Some sections of Australia’s business community (as well as the Abbott opposition) are concerned that we should not go ahead of the rest of the world on a carbon price. This ignores the fact that much of the rest of the world is already moving ahead of Australia on both carbon pricing in particular, and climate change mitigation more generally.

The Australian Financial Review (unfortunately paywalled) reported on Thursday September 16 that a number of CEOs have made the above argument. These include QBE Insurance CEO Frank O’Halloran who said “we ought to be patient and go with the other major developed countries around the world and not try to be the first cab off the rank”; Coca-Cola Amatil CEO Terry Davis who said “I don’t think we should lead the world”. The Australian Chamber of Commerce and Industry has claimed that “unilaterally imposing an emissions trading scheme has low business support”. Tony Abbott, who once said that climate change was “crap”, recently said that “a go-it-alone carbon tax in Australia would be an act of economic self-harm”.

One CEO who does not share this opinion is BHP CEO Marius Kloppers who has called for a carbon price to be introduced in Australia. The speech where Kloppers said this can be downloaded here (pdf). We will know whether Kloppers is serious when we find out whether Minerals Council CEO Mitch Hooke continues his scaremongering about a carbon price or not.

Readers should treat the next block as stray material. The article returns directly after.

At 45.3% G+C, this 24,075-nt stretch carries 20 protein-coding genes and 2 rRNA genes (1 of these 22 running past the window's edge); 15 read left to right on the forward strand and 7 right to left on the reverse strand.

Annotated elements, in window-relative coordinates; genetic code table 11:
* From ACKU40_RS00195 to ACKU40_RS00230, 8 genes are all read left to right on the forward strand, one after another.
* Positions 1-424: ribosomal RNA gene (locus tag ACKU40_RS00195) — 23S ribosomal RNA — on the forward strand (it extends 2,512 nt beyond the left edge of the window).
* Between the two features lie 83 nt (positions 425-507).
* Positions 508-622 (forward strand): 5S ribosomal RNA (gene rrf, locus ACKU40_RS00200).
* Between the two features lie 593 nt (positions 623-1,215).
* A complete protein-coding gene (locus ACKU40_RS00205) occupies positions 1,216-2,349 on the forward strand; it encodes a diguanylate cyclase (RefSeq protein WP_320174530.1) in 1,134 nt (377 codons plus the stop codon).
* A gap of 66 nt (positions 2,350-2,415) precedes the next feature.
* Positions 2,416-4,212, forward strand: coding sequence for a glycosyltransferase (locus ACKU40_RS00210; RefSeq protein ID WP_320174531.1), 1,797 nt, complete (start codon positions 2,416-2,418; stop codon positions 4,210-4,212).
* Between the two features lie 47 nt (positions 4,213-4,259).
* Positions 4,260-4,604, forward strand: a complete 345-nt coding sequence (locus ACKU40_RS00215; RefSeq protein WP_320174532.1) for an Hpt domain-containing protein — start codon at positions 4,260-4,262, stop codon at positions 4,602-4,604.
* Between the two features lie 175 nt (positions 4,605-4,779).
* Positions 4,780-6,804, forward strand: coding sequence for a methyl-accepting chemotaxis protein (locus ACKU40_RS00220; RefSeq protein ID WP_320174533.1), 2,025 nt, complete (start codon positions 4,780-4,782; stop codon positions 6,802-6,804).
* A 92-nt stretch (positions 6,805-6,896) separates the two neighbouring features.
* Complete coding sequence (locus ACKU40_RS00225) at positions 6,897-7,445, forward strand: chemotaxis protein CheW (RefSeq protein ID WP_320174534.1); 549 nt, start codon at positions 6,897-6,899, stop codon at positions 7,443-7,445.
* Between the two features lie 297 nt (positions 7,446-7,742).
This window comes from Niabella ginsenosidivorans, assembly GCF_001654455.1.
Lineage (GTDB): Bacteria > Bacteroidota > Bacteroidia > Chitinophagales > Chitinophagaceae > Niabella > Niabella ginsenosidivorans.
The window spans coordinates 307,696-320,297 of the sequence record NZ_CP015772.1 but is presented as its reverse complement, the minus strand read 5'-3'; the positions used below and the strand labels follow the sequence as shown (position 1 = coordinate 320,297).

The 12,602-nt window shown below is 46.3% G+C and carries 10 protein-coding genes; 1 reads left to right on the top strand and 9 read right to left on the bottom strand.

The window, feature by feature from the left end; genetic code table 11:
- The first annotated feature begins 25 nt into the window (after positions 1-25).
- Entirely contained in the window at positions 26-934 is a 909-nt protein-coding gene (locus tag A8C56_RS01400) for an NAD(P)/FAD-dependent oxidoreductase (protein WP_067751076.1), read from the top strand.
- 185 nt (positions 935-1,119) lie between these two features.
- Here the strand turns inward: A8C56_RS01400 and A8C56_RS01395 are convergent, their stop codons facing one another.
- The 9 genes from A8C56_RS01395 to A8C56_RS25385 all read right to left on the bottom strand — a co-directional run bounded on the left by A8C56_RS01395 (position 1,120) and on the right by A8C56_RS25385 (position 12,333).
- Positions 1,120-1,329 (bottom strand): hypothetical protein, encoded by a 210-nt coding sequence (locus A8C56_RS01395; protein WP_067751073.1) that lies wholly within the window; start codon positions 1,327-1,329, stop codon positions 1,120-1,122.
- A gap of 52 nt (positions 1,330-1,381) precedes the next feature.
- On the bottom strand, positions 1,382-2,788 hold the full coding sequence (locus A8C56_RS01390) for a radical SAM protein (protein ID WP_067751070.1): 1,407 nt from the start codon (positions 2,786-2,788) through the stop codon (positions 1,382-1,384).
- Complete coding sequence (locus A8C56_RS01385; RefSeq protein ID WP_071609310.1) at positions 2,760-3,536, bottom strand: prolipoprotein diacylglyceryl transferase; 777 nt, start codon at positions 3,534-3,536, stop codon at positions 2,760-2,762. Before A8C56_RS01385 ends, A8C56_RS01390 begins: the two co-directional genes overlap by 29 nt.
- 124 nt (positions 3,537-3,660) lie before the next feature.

I will list below some of the climate action around the world that makes it impossible for Australia to “go-it-alone” on carbon pricing. The most comprehensive carbon pricing is in the EU ETS, where a carbon price partially contributed to emissions covered by the EU ETS falling by 11 percent in 2009.

Japan is presently drafting plans for an emissions trading scheme to come into effect from 2013. It will cover emissions from large emitters, include provisions for domestic and international offsets, and compensation for trade exposed industries. Japan already has a voluntary ETS in operation, and a mandatory ETS covering Tokyo.

South Korea, which does have commitments under the Kyoto Protocol, is also planning on introducing an ETS. Korea has already passed a ‘Basic Law on Low-carbon and Green Growth’, which mandates a cap on emissions. It is planning to pass further legislation to make this cap operational.

Although the United States has not yet passed national legislation, state-based approaches to carbon pricing are expanding. The Regional Greenhouse Gas Initiative is operating in ten states; eleven states in the US and Canada are developing the Western Climate Initiative and seven states in the US and Canada are developing the Midwestern Greenhouse Gas Accord. New Zealand now also has an emissions trading scheme. China has been dramatically reducing steel production in order to meet energy efficiency targets and has been driving down the costs of solar and wind power with its clean energy industries.

As was pointed out by Paul Gilding in Climate Spectator, “we are in as much danger of leading in action on climate change as we are of leading on indigenous health”. The risk for Australian Business is not that we will go ahead of the rest of the world on climate policy – it is already too late for that. The risk is that lack of climate policy and high Australian per-capita emissions will lead to our industries being frozen out of markets in the future.